not making an ethical connection
There are many reasons why people decide to go vegan. Some come to veganism in an effort to improve their heath or loose weight.
And while it’s totally fine to spend the rest of your life eating plant-based for health reasons, making the ethical connection creates a new level awareness, selflessness, and kindness in your life.
Whether it’s watching some vegan documentaries or doing your own research on the animal agriculture industry, making that extra connection will solidify your “why” and make veganism easier to stick with long term.
being hard on yourself when you slip up
And trust me, you will slip up at some point, even if you don’t mean to.
There have been many times when I accidentally ate something with cheese or cow’s milk it in, and only realised afterwards. Instead of getting super stressed and annoyed at yourself, it’s a lot easier to just accept it, forgive yourself, and make a mental note for next time.
It’s already in your body so there’s not a lot you can do about it!
not learning how to read food labels
If you don’t have allergies or intolerances, you might not have put too much effort into reading food labels. But when you go vegan, you realise it’s something you just have to do.
Unless you want to spend hours at the supermarket, learning what to look for on food labels is essential for a stress-free trip to the shops. Check out my top five label reading hacks here.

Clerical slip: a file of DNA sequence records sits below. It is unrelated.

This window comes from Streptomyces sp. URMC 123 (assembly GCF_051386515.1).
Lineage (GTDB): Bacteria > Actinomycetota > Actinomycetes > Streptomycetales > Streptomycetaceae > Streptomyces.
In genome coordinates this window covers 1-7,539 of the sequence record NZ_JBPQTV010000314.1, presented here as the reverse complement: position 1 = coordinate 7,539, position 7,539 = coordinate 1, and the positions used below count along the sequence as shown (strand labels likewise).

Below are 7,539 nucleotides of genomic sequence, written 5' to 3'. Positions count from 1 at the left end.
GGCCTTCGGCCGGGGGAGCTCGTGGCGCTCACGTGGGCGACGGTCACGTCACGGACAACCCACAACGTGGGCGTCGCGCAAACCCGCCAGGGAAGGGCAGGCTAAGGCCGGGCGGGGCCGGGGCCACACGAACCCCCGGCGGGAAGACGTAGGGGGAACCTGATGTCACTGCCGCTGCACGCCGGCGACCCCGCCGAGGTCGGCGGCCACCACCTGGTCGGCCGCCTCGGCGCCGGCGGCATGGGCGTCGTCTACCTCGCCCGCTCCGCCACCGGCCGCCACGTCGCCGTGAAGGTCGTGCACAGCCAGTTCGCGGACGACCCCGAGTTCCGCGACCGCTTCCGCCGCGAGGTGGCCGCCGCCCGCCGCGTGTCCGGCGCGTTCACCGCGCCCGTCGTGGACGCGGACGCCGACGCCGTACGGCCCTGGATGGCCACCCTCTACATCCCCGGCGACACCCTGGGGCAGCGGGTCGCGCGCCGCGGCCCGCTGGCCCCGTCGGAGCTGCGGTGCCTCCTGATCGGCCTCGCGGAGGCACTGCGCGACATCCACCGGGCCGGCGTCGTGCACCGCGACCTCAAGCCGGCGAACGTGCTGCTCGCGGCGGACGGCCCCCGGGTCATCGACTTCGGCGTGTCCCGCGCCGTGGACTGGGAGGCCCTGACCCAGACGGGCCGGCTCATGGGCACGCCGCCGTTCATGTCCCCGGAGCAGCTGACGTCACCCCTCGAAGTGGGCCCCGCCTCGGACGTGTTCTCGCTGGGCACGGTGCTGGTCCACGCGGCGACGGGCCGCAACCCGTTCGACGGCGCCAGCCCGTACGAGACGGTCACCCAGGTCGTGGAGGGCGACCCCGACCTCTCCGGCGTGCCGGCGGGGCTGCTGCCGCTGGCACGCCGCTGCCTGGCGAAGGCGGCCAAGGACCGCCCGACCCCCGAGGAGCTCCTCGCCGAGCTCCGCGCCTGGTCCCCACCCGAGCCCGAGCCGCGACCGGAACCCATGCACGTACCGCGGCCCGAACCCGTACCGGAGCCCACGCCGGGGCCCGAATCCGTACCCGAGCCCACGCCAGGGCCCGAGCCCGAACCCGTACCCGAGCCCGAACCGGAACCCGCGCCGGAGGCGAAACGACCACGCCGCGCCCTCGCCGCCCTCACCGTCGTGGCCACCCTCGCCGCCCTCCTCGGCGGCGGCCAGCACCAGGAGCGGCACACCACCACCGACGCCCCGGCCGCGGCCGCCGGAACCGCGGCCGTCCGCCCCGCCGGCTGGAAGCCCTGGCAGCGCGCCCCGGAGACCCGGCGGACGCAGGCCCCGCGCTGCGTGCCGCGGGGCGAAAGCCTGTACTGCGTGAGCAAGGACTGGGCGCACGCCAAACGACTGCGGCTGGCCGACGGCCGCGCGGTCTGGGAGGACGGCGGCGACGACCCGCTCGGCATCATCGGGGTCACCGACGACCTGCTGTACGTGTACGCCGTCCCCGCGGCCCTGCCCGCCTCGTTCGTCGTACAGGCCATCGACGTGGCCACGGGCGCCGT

trying to do it on your own
Like a lot of things in life, it’s easier and more enjoyable with a friend. If you can find a support system to back you up and help you stay on track, you’ll be more successful on your vegan journey.
If you can’t find someone to join you, connect with vegan meet-ups in your area, subscribe to vegan blogs, join vegan Facebook groups and attend local vegan festivals and events. Start by finding a community online and before you know it, you’ll find your local veggie crowd.
Not only can you lean on them when you’re struggling, but it’s nice to have someone to share vegan recipes and memes with!
You don’t have to make these common vegan mistakes
Learning how to avoid these common vegan mistakes early on in your journey will help make the transition easier and stress-free. At the end of the day, remember that you are only human and can only do your best!
Are you struggling with any of these at the moment? Let me know in the comments and we can talk through it!